bsmntdrummer bsmntdrummer is offline
Junior Member
 
Join Date: Oct 2014
Posts: 20
Default Re: Sloppy fills

Certainly it is better to be clean than sloppy, and we'd all like to be the kind of drummer that earns the admiration of other drummers with our super cool, perfectly executed fills. And, we can't rule out that he just had a bad night. But there might be another lesson here.

You've been hearing about this guy for years, and he plays with everyone in town. His groove is solid, but his fills are simple or sloppy. Does that say something about how important our super cool, perfectly executed fills are to other musicians?
Reply With Quote
  #21  
Old 03-27-2015, 04:29 PM
MikeM's Avatar
MikeM MikeM is offline
Platinum Member
 
Join Date: May 2009
Location: Seattle, WA
Posts: 5,438
Default Re: Sloppy fills

Quote:
Originally Posted by mikel View Post
Nail on head. Someone else said that all fills need to be practiced, and for most of us that is true, but quite often Moon was reaching for something he had never done before and had just popped into his head. Now sometimes it came off and sometimes not, but how brave and creative is that? I for one would much rather see a gig that was a moment in time and probably never repeated the same again, like the lucky few in Leeds that night.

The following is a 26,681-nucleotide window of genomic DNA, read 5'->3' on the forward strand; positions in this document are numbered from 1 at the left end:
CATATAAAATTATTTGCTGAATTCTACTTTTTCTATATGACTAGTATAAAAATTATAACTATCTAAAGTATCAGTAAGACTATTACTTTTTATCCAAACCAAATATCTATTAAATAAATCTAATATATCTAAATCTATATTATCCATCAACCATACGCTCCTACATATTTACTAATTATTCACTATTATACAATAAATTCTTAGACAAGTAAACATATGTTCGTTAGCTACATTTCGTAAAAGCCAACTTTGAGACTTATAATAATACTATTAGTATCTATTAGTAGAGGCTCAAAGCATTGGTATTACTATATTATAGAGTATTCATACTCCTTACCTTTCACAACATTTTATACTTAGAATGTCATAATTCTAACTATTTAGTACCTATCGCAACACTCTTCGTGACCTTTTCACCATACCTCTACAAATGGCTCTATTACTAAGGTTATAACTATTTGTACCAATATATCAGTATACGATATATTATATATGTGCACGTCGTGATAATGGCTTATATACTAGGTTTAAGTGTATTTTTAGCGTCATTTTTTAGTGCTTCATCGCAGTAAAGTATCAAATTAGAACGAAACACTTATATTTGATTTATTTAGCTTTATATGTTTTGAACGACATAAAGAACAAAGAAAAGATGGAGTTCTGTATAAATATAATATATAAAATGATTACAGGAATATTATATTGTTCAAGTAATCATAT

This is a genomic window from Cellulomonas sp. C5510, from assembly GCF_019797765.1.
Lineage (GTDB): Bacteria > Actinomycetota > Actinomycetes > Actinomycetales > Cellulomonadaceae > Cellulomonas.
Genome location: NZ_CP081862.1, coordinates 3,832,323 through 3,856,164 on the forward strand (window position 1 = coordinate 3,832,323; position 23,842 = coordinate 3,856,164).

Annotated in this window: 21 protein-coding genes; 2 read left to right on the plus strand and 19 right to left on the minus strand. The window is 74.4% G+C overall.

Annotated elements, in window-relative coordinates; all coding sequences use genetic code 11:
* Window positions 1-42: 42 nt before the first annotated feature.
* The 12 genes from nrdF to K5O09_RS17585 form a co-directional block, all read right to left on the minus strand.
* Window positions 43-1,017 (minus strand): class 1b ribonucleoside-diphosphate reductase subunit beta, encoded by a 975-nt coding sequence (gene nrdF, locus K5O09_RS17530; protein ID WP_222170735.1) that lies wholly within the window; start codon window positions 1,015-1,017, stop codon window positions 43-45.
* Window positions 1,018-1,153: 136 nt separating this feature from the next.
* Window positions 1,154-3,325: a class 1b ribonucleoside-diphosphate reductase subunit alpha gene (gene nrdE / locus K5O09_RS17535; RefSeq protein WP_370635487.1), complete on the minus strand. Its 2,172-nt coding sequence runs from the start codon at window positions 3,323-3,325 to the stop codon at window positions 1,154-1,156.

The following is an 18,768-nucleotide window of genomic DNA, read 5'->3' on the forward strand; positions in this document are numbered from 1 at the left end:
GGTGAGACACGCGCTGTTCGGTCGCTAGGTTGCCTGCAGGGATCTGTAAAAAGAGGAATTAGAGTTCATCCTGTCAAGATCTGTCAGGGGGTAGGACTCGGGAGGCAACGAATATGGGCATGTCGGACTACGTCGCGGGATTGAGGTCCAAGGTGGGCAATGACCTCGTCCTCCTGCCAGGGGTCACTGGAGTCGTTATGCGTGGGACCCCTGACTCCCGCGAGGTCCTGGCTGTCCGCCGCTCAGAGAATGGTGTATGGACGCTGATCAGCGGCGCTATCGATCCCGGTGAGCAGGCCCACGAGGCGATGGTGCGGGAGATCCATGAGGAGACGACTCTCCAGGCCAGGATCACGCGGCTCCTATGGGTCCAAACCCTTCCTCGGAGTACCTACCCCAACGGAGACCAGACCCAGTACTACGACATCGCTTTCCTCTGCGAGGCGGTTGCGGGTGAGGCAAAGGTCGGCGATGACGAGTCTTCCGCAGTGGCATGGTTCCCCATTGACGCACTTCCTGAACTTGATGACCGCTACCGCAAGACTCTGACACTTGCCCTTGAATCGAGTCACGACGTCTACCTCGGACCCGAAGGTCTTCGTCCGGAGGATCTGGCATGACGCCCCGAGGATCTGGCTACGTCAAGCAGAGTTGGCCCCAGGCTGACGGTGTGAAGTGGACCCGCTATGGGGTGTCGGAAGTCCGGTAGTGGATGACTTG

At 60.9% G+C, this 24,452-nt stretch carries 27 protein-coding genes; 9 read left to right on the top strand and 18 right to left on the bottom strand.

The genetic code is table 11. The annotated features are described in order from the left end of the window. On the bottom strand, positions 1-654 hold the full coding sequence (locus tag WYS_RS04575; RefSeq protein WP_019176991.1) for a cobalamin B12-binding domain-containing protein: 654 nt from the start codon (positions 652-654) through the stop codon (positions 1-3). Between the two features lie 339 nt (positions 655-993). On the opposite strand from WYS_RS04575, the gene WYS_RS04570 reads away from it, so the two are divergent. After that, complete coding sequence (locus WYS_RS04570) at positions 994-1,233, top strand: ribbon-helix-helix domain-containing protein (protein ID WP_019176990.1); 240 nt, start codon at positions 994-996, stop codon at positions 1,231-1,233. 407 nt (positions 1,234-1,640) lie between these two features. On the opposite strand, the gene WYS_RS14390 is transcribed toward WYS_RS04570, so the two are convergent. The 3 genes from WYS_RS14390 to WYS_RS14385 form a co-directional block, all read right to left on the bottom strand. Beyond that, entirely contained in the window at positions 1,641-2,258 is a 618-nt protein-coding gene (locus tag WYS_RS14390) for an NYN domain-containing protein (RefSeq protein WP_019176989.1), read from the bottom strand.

Making something up on the spot rather than just putting together phrases and fills you have practiced over and over so there is very little room for error, now thats an artist.
I absolutely agree with this. Thing is that Moon was practicing fills, and practically all the time. Obviously he wasn't deliberately mapping them out, more that he was putting into practice the bits he already knew how to play in different combinations and doing it on the fly. The result ended up being the same thing, and since that was how he rolled in general, he ended up spectacularly good at it.

What I've done to practice fills is just put on headphones while flipping through radio stations, CDs, mp3s, or whatever. Then basically playing fills all over the place - every 4 bars or more. Of course, you would never do that on a gig, or even at band practice, but the idea is to just go for it in a Moon-esque kind of way almost as if the music were just a sound track to your practice session. I don't even see it as practice, necessarily; it's just stupid fun, but then when I'm playing with the band and the time comes for a fill, I'm not as likely to be pulled from my comfort zone by attempting a fill since fills have become part of that comfort zone.